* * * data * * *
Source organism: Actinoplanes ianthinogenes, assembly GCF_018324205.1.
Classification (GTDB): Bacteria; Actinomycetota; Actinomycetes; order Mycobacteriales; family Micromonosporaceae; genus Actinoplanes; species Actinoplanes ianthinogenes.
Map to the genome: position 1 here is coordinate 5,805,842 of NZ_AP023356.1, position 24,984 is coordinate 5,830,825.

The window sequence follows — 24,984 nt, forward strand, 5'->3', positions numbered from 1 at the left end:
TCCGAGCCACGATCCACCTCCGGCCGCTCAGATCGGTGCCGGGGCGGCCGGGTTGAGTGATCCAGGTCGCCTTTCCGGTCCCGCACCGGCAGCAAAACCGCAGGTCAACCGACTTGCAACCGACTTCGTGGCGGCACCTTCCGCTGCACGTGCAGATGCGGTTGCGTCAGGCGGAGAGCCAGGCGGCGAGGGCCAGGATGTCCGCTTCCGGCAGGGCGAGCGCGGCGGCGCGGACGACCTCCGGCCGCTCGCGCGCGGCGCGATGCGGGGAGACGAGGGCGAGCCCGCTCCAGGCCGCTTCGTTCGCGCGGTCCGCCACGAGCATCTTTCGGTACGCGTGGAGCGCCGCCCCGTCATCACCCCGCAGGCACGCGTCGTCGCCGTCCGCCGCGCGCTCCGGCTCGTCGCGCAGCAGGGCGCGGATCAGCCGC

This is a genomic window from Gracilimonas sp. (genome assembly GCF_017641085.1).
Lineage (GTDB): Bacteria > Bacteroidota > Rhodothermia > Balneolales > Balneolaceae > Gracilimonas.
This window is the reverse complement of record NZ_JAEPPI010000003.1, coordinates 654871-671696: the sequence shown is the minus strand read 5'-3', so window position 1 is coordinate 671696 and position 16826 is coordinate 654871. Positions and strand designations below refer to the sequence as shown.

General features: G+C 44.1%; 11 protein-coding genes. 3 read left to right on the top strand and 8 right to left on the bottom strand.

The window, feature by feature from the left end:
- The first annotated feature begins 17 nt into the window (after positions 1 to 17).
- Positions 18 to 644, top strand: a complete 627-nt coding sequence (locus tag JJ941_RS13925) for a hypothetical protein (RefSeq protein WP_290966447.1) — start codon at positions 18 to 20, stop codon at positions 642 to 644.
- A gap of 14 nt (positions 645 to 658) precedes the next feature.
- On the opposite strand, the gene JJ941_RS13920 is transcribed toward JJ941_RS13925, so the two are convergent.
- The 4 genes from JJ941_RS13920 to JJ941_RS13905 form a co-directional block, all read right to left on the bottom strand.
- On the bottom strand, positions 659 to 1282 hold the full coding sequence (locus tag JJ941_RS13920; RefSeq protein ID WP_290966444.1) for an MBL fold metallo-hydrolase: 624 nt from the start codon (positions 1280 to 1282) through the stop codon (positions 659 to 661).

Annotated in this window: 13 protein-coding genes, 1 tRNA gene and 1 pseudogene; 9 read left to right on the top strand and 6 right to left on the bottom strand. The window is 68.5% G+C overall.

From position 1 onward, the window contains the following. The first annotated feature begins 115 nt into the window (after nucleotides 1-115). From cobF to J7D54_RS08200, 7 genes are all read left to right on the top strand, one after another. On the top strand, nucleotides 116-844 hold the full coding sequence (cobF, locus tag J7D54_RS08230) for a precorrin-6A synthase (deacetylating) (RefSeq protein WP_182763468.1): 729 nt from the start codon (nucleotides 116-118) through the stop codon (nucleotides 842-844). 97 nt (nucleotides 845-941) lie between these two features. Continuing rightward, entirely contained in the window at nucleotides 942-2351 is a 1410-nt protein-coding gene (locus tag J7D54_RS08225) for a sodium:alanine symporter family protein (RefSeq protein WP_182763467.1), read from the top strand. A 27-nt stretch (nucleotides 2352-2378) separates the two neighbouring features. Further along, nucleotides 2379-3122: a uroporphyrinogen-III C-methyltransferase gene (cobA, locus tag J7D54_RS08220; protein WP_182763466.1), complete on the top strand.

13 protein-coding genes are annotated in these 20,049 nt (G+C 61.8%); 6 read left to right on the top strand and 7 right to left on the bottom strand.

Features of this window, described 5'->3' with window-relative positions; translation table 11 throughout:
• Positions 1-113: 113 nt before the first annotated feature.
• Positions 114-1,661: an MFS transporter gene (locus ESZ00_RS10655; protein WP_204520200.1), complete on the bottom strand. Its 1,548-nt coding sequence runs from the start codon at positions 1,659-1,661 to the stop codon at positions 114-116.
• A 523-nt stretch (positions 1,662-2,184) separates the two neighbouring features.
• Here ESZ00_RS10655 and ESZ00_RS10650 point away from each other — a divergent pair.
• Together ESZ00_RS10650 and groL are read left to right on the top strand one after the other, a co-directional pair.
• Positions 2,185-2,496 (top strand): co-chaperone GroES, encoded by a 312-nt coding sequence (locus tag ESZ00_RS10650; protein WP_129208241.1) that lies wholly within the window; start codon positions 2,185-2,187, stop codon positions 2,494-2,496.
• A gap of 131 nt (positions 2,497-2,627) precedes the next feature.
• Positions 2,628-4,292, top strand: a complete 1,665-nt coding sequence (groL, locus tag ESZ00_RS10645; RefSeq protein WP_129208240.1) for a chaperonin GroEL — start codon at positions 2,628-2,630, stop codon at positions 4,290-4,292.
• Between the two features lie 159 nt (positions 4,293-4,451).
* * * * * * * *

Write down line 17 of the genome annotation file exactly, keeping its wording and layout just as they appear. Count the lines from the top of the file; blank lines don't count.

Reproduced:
Annotated in this window: 13 protein-coding genes, 1 tRNA gene and 1 pseudogene; 9 read left to right on the top strand and 6 right to left on the bottom strand. The window is 68.5% G+C overall.